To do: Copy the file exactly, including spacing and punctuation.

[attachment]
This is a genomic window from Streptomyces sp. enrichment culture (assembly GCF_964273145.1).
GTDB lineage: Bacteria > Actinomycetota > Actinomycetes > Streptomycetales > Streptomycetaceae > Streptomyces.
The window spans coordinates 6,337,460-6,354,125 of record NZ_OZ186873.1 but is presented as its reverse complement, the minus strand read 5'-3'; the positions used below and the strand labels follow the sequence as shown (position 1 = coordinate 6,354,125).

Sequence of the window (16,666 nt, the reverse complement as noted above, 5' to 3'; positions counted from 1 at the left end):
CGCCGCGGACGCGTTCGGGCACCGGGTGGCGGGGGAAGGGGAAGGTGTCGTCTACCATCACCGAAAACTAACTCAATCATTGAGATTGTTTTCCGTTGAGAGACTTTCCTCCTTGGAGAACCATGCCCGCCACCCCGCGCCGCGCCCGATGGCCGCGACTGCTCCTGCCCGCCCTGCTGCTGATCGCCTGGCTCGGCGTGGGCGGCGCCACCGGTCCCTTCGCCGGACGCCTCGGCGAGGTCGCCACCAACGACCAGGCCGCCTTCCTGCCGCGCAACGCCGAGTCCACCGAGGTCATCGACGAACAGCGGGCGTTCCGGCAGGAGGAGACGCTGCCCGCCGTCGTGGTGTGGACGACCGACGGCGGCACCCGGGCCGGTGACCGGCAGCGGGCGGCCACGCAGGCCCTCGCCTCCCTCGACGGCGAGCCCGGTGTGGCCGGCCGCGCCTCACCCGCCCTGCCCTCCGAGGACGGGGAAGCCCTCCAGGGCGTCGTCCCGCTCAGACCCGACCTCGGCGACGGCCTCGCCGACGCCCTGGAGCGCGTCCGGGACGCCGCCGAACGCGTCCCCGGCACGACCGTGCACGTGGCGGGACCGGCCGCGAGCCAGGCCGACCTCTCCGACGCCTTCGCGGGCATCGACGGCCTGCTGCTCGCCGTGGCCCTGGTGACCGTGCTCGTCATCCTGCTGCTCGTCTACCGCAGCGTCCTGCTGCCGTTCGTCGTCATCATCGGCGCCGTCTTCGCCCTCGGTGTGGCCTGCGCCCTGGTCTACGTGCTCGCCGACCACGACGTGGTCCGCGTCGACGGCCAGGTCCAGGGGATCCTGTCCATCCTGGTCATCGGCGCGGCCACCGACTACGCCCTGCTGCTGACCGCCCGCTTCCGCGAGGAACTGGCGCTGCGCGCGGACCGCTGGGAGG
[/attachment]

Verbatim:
This is a genomic window from Streptomyces sp. enrichment culture (assembly GCF_964273145.1).
GTDB lineage: Bacteria > Actinomycetota > Actinomycetes > Streptomycetales > Streptomycetaceae > Streptomyces.
The window spans coordinates 6,337,460-6,354,125 of record NZ_OZ186873.1 but is presented as its reverse complement, the minus strand read 5'-3'; the positions used below and the strand labels follow the sequence as shown (position 1 = coordinate 6,354,125).

Sequence of the window (16,666 nt, the reverse complement as noted above, 5' to 3'; positions counted from 1 at the left end):
CGCCGCGGACGCGTTCGGGCACCGGGTGGCGGGGGAAGGGGAAGGTGTCGTCTACCATCACCGAAAACTAACTCAATCATTGAGATTGTTTTCCGTTGAGAGACTTTCCTCCTTGGAGAACCATGCCCGCCACCCCGCGCCGCGCCCGATGGCCGCGACTGCTCCTGCCCGCCCTGCTGCTGATCGCCTGGCTCGGCGTGGGCGGCGCCACCGGTCCCTTCGCCGGACGCCTCGGCGAGGTCGCCACCAACGACCAGGCCGCCTTCCTGCCGCGCAACGCCGAGTCCACCGAGGTCATCGACGAACAGCGGGCGTTCCGGCAGGAGGAGACGCTGCCCGCCGTCGTGGTGTGGACGACCGACGGCGGCACCCGGGCCGGTGACCGGCAGCGGGCGGCCACGCAGGCCCTCGCCTCCCTCGACGGCGAGCCCGGTGTGGCCGGCCGCGCCTCACCCGCCCTGCCCTCCGAGGACGGGGAAGCCCTCCAGGGCGTCGTCCCGCTCAGACCCGACCTCGGCGACGGCCTCGCCGACGCCCTGGAGCGCGTCCGGGACGCCGCCGAACGCGTCCCCGGCACGACCGTGCACGTGGCGGGACCGGCCGCGAGCCAGGCCGACCTCTCCGACGCCTTCGCGGGCATCGACGGCCTGCTGCTCGCCGTGGCCCTGGTGACCGTGCTCGTCATCCTGCTGCTCGTCTACCGCAGCGTCCTGCTGCCGTTCGTCGTCATCATCGGCGCCGTCTTCGCCCTCGGTGTGGCCTGCGCCCTGGTCTACGTGCTCGCCGACCACGACGTGGTCCGCGTCGACGGCCAGGTCCAGGGGATCCTGTCCATCCTGGTCATCGGCGCGGCCACCGACTACGCCCTGCTGCTGACCGCCCGCTTCCGCGAGGAACTGGCGCTGCGCGCGGACCGCTGGGAGG